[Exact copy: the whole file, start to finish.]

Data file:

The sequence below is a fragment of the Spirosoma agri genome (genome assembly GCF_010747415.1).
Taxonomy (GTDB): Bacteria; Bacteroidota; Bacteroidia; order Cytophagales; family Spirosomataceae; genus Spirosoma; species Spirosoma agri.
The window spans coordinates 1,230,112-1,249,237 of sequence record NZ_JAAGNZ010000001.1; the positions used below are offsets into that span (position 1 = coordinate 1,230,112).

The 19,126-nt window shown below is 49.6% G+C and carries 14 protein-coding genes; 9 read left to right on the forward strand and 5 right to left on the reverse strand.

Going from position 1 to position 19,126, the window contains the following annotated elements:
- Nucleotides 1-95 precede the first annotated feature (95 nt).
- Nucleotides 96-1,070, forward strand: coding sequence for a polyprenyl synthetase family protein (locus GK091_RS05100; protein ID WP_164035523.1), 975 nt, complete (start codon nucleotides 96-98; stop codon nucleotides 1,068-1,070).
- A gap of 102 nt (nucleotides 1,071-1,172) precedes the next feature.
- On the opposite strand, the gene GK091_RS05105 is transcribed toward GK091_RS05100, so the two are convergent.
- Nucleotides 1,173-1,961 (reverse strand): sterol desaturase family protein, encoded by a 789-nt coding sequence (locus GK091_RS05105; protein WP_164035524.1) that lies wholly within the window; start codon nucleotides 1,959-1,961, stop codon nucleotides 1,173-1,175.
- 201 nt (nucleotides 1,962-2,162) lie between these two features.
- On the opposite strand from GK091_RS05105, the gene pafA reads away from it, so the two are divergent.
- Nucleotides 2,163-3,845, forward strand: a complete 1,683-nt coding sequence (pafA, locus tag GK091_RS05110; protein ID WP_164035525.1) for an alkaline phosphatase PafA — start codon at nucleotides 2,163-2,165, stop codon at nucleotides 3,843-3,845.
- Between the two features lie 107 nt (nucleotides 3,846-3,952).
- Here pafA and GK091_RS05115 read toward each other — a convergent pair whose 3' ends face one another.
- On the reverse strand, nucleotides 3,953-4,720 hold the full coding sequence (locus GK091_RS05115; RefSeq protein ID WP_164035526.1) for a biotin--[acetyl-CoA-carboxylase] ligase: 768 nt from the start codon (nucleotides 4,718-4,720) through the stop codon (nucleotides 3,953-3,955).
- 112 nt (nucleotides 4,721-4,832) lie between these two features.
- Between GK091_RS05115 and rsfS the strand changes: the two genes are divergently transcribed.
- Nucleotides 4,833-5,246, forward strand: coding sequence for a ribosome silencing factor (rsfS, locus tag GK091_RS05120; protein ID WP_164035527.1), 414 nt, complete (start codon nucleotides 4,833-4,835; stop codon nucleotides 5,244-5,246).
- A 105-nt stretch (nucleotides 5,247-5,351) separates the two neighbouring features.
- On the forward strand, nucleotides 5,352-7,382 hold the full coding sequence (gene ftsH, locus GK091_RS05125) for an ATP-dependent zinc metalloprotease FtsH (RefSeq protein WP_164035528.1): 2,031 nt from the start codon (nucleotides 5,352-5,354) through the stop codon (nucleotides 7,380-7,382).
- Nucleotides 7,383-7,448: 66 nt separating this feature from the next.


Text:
The sequence below is a fragment of the Spirosoma agri genome (genome assembly GCF_010747415.1).
Taxonomy (GTDB): Bacteria; Bacteroidota; Bacteroidia; order Cytophagales; family Spirosomataceae; genus Spirosoma; species Spirosoma agri.
The window spans coordinates 1,230,112-1,249,237 of sequence record NZ_JAAGNZ010000001.1; the positions used below are offsets into that span (position 1 = coordinate 1,230,112).

The 19,126-nt window shown below is 49.6% G+C and carries 14 protein-coding genes; 9 read left to right on the forward strand and 5 right to left on the reverse strand.

Going from position 1 to position 19,126, the window contains the following annotated elements:
- Nucleotides 1-95 precede the first annotated feature (95 nt).
- Nucleotides 96-1,070, forward strand: coding sequence for a polyprenyl synthetase family protein (locus GK091_RS05100; protein ID WP_164035523.1), 975 nt, complete (start codon nucleotides 96-98; stop codon nucleotides 1,068-1,070).
- A gap of 102 nt (nucleotides 1,071-1,172) precedes the next feature.
- On the opposite strand, the gene GK091_RS05105 is transcribed toward GK091_RS05100, so the two are convergent.
- Nucleotides 1,173-1,961 (reverse strand): sterol desaturase family protein, encoded by a 789-nt coding sequence (locus GK091_RS05105; protein WP_164035524.1) that lies wholly within the window; start codon nucleotides 1,959-1,961, stop codon nucleotides 1,173-1,175.
- 201 nt (nucleotides 1,962-2,162) lie between these two features.
- On the opposite strand from GK091_RS05105, the gene pafA reads away from it, so the two are divergent.
- Nucleotides 2,163-3,845, forward strand: a complete 1,683-nt coding sequence (pafA, locus tag GK091_RS05110; protein ID WP_164035525.1) for an alkaline phosphatase PafA — start codon at nucleotides 2,163-2,165, stop codon at nucleotides 3,843-3,845.
- Between the two features lie 107 nt (nucleotides 3,846-3,952).
- Here pafA and GK091_RS05115 read toward each other — a convergent pair whose 3' ends face one another.
- On the reverse strand, nucleotides 3,953-4,720 hold the full coding sequence (locus GK091_RS05115; RefSeq protein ID WP_164035526.1) for a biotin--[acetyl-CoA-carboxylase] ligase: 768 nt from the start codon (nucleotides 4,718-4,720) through the stop codon (nucleotides 3,953-3,955).
- 112 nt (nucleotides 4,721-4,832) lie between these two features.
- Between GK091_RS05115 and rsfS the strand changes: the two genes are divergently transcribed.
- Nucleotides 4,833-5,246, forward strand: coding sequence for a ribosome silencing factor (rsfS, locus tag GK091_RS05120; protein ID WP_164035527.1), 414 nt, complete (start codon nucleotides 4,833-4,835; stop codon nucleotides 5,244-5,246).
- A 105-nt stretch (nucleotides 5,247-5,351) separates the two neighbouring features.
- On the forward strand, nucleotides 5,352-7,382 hold the full coding sequence (gene ftsH, locus GK091_RS05125) for an ATP-dependent zinc metalloprotease FtsH (RefSeq protein WP_164035528.1): 2,031 nt from the start codon (nucleotides 5,352-5,354) through the stop codon (nucleotides 7,380-7,382).
- Nucleotides 7,383-7,448: 66 nt separating this feature from the next.